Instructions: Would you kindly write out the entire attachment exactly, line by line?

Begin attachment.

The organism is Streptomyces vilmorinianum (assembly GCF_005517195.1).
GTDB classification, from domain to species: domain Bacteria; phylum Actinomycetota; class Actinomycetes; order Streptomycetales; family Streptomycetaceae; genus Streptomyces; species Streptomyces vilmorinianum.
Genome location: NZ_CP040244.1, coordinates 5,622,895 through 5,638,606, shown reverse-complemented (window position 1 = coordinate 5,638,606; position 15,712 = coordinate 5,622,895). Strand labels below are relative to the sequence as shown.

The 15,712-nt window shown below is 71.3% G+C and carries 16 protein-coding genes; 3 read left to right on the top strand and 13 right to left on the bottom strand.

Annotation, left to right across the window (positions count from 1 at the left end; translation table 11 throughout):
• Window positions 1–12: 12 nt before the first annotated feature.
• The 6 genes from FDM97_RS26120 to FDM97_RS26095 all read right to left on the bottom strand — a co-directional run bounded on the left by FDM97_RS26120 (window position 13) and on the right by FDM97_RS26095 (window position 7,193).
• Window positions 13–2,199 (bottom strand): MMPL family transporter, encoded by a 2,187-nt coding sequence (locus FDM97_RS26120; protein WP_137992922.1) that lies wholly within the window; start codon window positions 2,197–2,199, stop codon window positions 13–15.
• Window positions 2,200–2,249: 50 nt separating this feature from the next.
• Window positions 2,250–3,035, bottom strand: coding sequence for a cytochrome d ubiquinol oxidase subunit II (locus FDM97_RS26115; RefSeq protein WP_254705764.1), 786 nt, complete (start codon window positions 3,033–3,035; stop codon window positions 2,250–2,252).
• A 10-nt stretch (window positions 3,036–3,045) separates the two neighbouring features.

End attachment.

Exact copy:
The organism is Streptomyces vilmorinianum (assembly GCF_005517195.1).
GTDB classification, from domain to species: domain Bacteria; phylum Actinomycetota; class Actinomycetes; order Streptomycetales; family Streptomycetaceae; genus Streptomyces; species Streptomyces vilmorinianum.
Genome location: NZ_CP040244.1, coordinates 5,622,895 through 5,638,606, shown reverse-complemented (window position 1 = coordinate 5,638,606; position 15,712 = coordinate 5,622,895). Strand labels below are relative to the sequence as shown.

The 15,712-nt window shown below is 71.3% G+C and carries 16 protein-coding genes; 3 read left to right on the top strand and 13 right to left on the bottom strand.

Annotation, left to right across the window (positions count from 1 at the left end; translation table 11 throughout):
• Window positions 1–12: 12 nt before the first annotated feature.
• The 6 genes from FDM97_RS26120 to FDM97_RS26095 all read right to left on the bottom strand — a co-directional run bounded on the left by FDM97_RS26120 (window position 13) and on the right by FDM97_RS26095 (window position 7,193).
• Window positions 13–2,199 (bottom strand): MMPL family transporter, encoded by a 2,187-nt coding sequence (locus FDM97_RS26120; protein WP_137992922.1) that lies wholly within the window; start codon window positions 2,197–2,199, stop codon window positions 13–15.
• Window positions 2,200–2,249: 50 nt separating this feature from the next.
• Window positions 2,250–3,035, bottom strand: coding sequence for a cytochrome d ubiquinol oxidase subunit II (locus FDM97_RS26115; RefSeq protein WP_254705764.1), 786 nt, complete (start codon window positions 3,033–3,035; stop codon window positions 2,250–2,252).
• A 10-nt stretch (window positions 3,036–3,045) separates the two neighbouring features.